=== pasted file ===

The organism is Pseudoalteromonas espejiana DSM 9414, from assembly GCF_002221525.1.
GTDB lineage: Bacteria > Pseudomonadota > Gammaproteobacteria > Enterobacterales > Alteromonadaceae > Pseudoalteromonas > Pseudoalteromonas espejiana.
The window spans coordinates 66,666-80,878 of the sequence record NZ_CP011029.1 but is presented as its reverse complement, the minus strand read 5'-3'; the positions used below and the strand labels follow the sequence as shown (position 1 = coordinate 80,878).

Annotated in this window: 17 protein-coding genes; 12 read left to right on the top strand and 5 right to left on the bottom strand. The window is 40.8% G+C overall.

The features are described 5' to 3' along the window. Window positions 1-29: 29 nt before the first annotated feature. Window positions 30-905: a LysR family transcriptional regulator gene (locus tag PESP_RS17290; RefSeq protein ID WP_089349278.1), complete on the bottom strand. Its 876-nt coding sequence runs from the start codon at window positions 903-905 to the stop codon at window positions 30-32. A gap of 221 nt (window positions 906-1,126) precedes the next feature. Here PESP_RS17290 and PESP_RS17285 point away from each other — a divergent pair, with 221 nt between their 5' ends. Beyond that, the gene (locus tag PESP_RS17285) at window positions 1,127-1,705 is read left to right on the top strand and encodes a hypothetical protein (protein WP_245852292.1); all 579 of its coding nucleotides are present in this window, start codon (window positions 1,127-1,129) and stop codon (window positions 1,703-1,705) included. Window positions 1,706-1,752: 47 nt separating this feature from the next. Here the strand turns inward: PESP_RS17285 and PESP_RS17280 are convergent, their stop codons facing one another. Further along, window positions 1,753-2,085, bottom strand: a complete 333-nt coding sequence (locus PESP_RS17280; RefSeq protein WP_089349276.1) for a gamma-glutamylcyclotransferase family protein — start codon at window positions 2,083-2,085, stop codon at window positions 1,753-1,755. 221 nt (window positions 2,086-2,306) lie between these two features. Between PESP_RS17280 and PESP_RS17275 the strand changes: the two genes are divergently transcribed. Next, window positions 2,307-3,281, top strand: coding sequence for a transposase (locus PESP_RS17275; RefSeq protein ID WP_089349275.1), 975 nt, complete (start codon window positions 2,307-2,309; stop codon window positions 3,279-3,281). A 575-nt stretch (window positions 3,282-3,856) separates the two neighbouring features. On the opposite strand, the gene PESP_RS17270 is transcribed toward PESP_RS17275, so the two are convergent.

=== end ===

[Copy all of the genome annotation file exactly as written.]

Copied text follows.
The organism is Pseudoalteromonas espejiana DSM 9414, from assembly GCF_002221525.1.
GTDB lineage: Bacteria > Pseudomonadota > Gammaproteobacteria > Enterobacterales > Alteromonadaceae > Pseudoalteromonas > Pseudoalteromonas espejiana.
The window spans coordinates 66,666-80,878 of the sequence record NZ_CP011029.1 but is presented as its reverse complement, the minus strand read 5'-3'; the positions used below and the strand labels follow the sequence as shown (position 1 = coordinate 80,878).

Annotated in this window: 17 protein-coding genes; 12 read left to right on the top strand and 5 right to left on the bottom strand. The window is 40.8% G+C overall.

The features are described 5' to 3' along the window. Window positions 1-29: 29 nt before the first annotated feature. Window positions 30-905: a LysR family transcriptional regulator gene (locus tag PESP_RS17290; RefSeq protein ID WP_089349278.1), complete on the bottom strand. Its 876-nt coding sequence runs from the start codon at window positions 903-905 to the stop codon at window positions 30-32. A gap of 221 nt (window positions 906-1,126) precedes the next feature. Here PESP_RS17290 and PESP_RS17285 point away from each other — a divergent pair, with 221 nt between their 5' ends. Beyond that, the gene (locus tag PESP_RS17285) at window positions 1,127-1,705 is read left to right on the top strand and encodes a hypothetical protein (protein WP_245852292.1); all 579 of its coding nucleotides are present in this window, start codon (window positions 1,127-1,129) and stop codon (window positions 1,703-1,705) included. Window positions 1,706-1,752: 47 nt separating this feature from the next. Here the strand turns inward: PESP_RS17285 and PESP_RS17280 are convergent, their stop codons facing one another. Further along, window positions 1,753-2,085, bottom strand: a complete 333-nt coding sequence (locus PESP_RS17280; RefSeq protein WP_089349276.1) for a gamma-glutamylcyclotransferase family protein — start codon at window positions 2,083-2,085, stop codon at window positions 1,753-1,755. 221 nt (window positions 2,086-2,306) lie between these two features. Between PESP_RS17280 and PESP_RS17275 the strand changes: the two genes are divergently transcribed. Next, window positions 2,307-3,281, top strand: coding sequence for a transposase (locus PESP_RS17275; RefSeq protein ID WP_089349275.1), 975 nt, complete (start codon window positions 2,307-2,309; stop codon window positions 3,279-3,281). A 575-nt stretch (window positions 3,282-3,856) separates the two neighbouring features. On the opposite strand, the gene PESP_RS17270 is transcribed toward PESP_RS17275, so the two are convergent.